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The historic Rajabai Tower of Mumbai University will finally get the thorough restoration it needs. A look at how the architects have identified the problems, and what they will do

Rrishi Raote 

As any old and lovely building ought to, Rajabai Clock Tower of Mumbai University comes with an amusing story. Built between 1869 and 1878 to a design by English architect George Gilbert Scott, it was for a time the tallest building in Bombay at 280 ft. The story goes that the millionaire who paid for it, a Jain businessman named with interests in cotton, bullion and the then-new stock exchange, insisted that the tower be named for his mother. A devout woman, but blind, the tower’s bells reminded her each evening to eat dinner before sunset, as prescribed by her religion. This, to her son, was worth the Rs 2 lakh he donated.

As with many of Mumbai’s Victorian Gothic public buildings, the Rajabai Tower has stood intact, despite minimal caretaking, for close to a century and a half. It long outlasted Roychand’s first fortune, which he lost in the Backbay reclamation scheme. For some time, however, the University as well as Mumbai’s conservation community have been aware that the tower, as well as the library building out of which it rises, needed attention.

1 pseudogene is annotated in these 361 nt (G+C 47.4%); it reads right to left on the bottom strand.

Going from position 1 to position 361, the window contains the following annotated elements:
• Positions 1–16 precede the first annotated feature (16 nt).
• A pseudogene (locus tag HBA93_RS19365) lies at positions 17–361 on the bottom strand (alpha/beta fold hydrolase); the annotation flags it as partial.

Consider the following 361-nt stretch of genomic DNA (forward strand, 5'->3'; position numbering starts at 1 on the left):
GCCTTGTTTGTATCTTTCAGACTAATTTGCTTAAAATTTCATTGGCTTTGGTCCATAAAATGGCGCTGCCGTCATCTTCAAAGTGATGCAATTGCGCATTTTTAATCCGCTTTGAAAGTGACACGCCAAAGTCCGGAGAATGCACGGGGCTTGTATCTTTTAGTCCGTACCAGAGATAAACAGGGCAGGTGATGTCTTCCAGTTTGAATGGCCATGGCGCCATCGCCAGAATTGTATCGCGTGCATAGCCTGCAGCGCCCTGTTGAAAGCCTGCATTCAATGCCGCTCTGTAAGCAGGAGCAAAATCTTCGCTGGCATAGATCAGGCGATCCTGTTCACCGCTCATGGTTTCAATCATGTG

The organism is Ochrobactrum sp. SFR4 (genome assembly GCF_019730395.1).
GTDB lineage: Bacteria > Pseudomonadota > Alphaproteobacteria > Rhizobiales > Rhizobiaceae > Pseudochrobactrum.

In 2006 funds were raised for restoration work, but the Rs 2.6 crore that IT major was offering turned out to be insufficient — and the process of getting permission to do major repairs on a Grade I monument, difficult.

In January 2012, Mumbai University announced that had agreed to donate Rs 4.2 crore to meet the revised cost of restoration, and that architects Somaya & Kalappa Consultants (S&K) had been chosen to lead the project. S&K has worked on various restoration projects, most prominently in 2003. The firm has recently submitted its plan for the Rajabai Tower. “The actual work will start after the monsoon,” says Homeyar Goiporia, the senior architect handling the project.

The plan, whose details are not yet public, will include a thorough cleaning of the façade and repair or replacement of damaged exterior stone, structural strengthening, stopping of water seepage, removal of plants and “biological growth” (like moss), refurbishment of the Burma teak fittings in the library, provision of services like wiring and air-conditioning where they are needed, as well as facilities to help preserve rare books in the library’s collection.

S&K’s plan is based on a “conditional mapping”. Goiporia explains: “We have a visual survey, where we map out the ficus [plant] growth, efflorescence and stains and deterioration of structural members. There is [also] a structural report, with tests under the guidance of the structural consultant. Key areas are opened up and inspected,” such as trusses and load-bearing walls.

From past work on the St Thomas Cathedral, Goiporia says the firm learned about “the types of stone and how they deteriorate” and how this varies according to the environment of each building. In the case of the Rajabai Tower, made of Malad and Porbandar stone, he says that the chief threat is pollution rather than Mumbai’s salty sea air. “When you have the first showers, it brings the pollutants down and they get embedded in the stone.”

Work will start right after the monsoon and, depending on when all permissions are received, finish within 12-18 months.

First Published: Sun, May 13 2012. 00:35 IST